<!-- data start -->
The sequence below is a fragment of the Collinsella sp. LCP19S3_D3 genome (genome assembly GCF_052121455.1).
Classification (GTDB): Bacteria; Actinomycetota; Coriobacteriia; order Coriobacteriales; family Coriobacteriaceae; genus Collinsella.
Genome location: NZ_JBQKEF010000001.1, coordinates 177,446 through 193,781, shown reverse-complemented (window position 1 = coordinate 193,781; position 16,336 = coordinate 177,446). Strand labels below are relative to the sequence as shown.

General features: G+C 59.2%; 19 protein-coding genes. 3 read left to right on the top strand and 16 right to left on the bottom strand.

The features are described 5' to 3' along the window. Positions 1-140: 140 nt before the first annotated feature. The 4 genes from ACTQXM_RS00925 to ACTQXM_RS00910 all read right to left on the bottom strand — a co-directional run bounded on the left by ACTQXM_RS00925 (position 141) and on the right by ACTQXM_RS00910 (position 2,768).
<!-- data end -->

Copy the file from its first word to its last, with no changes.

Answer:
The sequence below is a fragment of the Collinsella sp. LCP19S3_D3 genome (genome assembly GCF_052121455.1).
Classification (GTDB): Bacteria; Actinomycetota; Coriobacteriia; order Coriobacteriales; family Coriobacteriaceae; genus Collinsella.
Genome location: NZ_JBQKEF010000001.1, coordinates 177,446 through 193,781, shown reverse-complemented (window position 1 = coordinate 193,781; position 16,336 = coordinate 177,446). Strand labels below are relative to the sequence as shown.

General features: G+C 59.2%; 19 protein-coding genes. 3 read left to right on the top strand and 16 right to left on the bottom strand.

The features are described 5' to 3' along the window. Positions 1-140: 140 nt before the first annotated feature. The 4 genes from ACTQXM_RS00925 to ACTQXM_RS00910 all read right to left on the bottom strand — a co-directional run bounded on the left by ACTQXM_RS00925 (position 141) and on the right by ACTQXM_RS00910 (position 2,768).